In April, the league switched to Nike uniforms, which boast what it says is a “body-contoured fit.” Some bodies, it turns out, really shouldn’t be contoured.
“‘It looks like you ate a small baby,'” Boone said his wife told him when she saw him in the new jersey.
In Nike’s defense, the uniforms look just fine on the more chiseled players and the relentlessly buff LaRon Landry. And there’s a competitive reason for jerseys that are form-fitting: there’s less material for offensive linemen to grab onto, not that offensive linemen ever are guilty of holding. The problem is that the NFL is a league filled with 300-pounders.
“We have 40 years of experience in the football business and the idea in our products is for optimal performance and we work with the athletes to find fit and function,” a Nike spokesman told the WSJ. “The uniforms are available in a variety of sizes and cuts for different players with enhanced performance in mind.”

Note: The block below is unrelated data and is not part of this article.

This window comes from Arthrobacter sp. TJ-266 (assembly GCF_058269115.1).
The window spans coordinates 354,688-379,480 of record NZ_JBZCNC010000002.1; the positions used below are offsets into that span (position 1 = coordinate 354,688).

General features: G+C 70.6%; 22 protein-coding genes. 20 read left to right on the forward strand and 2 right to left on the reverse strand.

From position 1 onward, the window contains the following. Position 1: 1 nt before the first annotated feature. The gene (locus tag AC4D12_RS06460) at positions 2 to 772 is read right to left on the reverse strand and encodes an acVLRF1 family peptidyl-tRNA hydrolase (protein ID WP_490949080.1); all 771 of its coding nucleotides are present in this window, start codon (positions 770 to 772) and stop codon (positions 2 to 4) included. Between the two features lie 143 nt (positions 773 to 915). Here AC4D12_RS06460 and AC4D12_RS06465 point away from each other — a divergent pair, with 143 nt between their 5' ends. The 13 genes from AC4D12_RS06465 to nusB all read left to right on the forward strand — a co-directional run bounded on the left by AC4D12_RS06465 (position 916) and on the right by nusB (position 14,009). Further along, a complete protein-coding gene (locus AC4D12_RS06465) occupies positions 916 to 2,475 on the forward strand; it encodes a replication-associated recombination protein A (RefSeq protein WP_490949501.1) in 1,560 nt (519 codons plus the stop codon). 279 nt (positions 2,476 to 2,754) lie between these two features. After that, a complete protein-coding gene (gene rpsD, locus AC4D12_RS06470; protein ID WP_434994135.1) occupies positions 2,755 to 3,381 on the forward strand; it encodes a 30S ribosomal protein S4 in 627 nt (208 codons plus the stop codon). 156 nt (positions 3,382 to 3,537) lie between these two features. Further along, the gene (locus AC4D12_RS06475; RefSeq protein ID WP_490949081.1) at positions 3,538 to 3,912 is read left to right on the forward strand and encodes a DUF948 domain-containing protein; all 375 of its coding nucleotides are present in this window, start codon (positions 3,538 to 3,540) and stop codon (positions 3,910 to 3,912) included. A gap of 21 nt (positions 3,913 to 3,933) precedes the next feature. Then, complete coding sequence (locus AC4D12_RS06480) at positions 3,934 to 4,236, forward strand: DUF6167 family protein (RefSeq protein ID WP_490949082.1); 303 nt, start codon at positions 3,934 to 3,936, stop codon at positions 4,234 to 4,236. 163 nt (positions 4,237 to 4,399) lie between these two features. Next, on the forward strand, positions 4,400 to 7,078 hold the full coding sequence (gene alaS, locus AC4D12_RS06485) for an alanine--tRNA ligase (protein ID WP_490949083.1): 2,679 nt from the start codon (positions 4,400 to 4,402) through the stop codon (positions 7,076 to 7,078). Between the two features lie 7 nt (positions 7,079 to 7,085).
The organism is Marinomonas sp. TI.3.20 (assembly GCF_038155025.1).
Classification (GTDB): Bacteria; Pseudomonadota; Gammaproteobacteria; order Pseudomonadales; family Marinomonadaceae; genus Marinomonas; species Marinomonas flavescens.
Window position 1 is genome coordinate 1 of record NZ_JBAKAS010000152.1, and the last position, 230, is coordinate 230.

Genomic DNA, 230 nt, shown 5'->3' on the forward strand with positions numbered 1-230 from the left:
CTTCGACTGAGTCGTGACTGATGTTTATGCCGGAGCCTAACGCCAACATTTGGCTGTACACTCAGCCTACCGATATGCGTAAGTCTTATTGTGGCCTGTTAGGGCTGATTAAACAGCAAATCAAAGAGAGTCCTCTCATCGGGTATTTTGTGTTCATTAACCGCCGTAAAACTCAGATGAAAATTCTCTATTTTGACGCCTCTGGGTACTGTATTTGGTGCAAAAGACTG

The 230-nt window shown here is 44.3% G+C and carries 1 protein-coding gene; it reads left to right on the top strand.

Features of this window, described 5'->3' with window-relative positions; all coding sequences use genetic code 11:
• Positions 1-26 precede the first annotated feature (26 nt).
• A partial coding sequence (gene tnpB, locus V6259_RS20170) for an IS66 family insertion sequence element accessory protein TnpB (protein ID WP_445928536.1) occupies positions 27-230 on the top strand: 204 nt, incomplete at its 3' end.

Which sounds great in theory. On a football field, it’s something else, particularly when the pants are white. In the season opener, viewers were offered a very revealing look at tackle Jeff Backus (see it here). Granted, it’s only about a 5 on the Janet Jackson Scale of Wardrobe Malfunctions and National Outrage, but it was a little more of Mr. Backus’s backside than anyone really needed to see.
Covering a 300+-pound lineman isn’t an easy task and there’s some sentiment among players that Nike should just make bigger jerseys. But, as Backus so graphically demonstrated, something happens when the material gets wet. “It feels like it tightens up and stuff, it’s hard to breathe, it constricts,” Baltimore Ravens defensive lineman Terrence Cody said. “It’s kind of ruined [when it gets wet].”
This results in lots of tugging and pulling and, really, sports doesn’t need more of either of those things.